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February 8, 2023

U.S. and Russia: A dramatic turn (I)

It is a truth that can be verified based on the most various publicly-available data of the last 7 years: Russia and the U.S. were on a positive trajectory in bilateral relations. It seems paradoxical, but the pronounced cooldown in relations between “the big two” after the war in Georgia (August 2008) was followed, at Washington’s initiative, at the initiative of the then-new President Barack Obama, by the so-called ‘reset’ in bilateral relations, sealed in Moscow by then-State Secretary Hillary Clinton. The apex of this new phase was the signing of the START-3 agreement in 2010, through which the two great nuclear powers were continuing the process of nuclear arsenal reduction, establishing caps and the mutual verification of the correctness of the actions meant to reduce strategic armaments. Basically, the two sides had met at the middle – the U.S. had to spend enormously to perfect its own nuclear arsenal, but along with Russia it needed partners to combat international terrorism which was in full offensive.

The continuation but also the end of the wars in Afghanistan and Iraq, Obama being the one who had promised to put an end to these costly military conflicts, represented an arduous process that required both partners and especially the absence of enemies/competitors. Even though mortgaged by the reservations of both signatories – Russia will deem the agreement moot if the U.S. installs new missile defence facilities in the immediate vicinity of its western frontiers (such as Deveselu in Romania, but also in Poland); the U.S. pointing out that nothing can stand in the way of ensuring its own national security – this agreement had a relatively short life, at least apparently, ending with the crisis in Ukraine (Russia’s annexation of the peninsula in March 2014). I say “at least apparently” because ‘START-3’ continued and continues to be observed even today, in its letter and spirit, meaning that the agreed reductions are being implemented and their progress is being mutually verified. In other words, after March 2014, there was no hiatus in the strategic agreement between the U.S. and Russia, hence the global strategic balance was not modified. And this was real against the backdrop in which the U.S., the main power in NATO, took appropriate measures to deter new Russian aggressions in Eastern Europe (particularly in the Baltic region), in line with the decisions adopted at the North Atlantic Alliance summits in Wales (September 2014) and Warsaw (July 2016).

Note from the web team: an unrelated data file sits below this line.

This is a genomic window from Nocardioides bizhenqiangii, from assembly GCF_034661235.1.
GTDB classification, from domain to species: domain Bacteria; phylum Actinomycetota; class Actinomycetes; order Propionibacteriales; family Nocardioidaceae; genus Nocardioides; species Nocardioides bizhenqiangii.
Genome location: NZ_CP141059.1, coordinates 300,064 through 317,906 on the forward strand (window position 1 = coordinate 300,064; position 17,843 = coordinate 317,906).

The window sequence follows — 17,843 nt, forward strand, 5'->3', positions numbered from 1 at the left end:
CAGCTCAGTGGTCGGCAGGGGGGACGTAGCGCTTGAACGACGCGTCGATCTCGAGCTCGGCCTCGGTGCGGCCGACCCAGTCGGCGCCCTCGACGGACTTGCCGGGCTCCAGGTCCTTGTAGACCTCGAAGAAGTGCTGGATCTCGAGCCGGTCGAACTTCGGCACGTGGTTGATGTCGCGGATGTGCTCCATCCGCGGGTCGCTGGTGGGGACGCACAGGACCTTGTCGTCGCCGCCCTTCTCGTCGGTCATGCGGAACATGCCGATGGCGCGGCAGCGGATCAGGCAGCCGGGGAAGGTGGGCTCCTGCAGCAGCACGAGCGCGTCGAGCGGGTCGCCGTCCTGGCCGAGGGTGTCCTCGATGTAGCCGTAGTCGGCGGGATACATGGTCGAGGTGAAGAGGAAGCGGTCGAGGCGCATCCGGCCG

Just as real however is the fact that the U.S. was not a party to the ‘Normandy format’ (which included Germany, France, Ukraine and Russia) through which an attempt was made to solve the crisis in Ukraine (the annexation of Crimea was followed, as known, by the destabilisation of the Donbass and the onset of a state of war between the two large Slav states). Over the years (in the summer of 2015 for instance), attempts were made to get the U.S. involved in this format, precisely to give an impulse to finding a solution to the war that had already claimed over 10,000 lives. But these attempts were especially a demonstration of the relatively good relations between the U.S. and Russia rather than of Washington’s reflex to protect its allies and to accelerate a resolution to the crisis, in which the West was firmly committed to condemning Russia’s aggression (including by applying economic and financial sanctions).

Russia’s triumphal entry in the Middle East, by using its own military force in the Syrian civil war in September 2015, could only have been made – after 50 years of absence from this region, having been expelled from it after 1973 and not being part of the Camp Davis peace accord (1979) – with the unilateral consent of the U.S. or, in the more likely case, with the bilateral consent of the U.S. and Israel.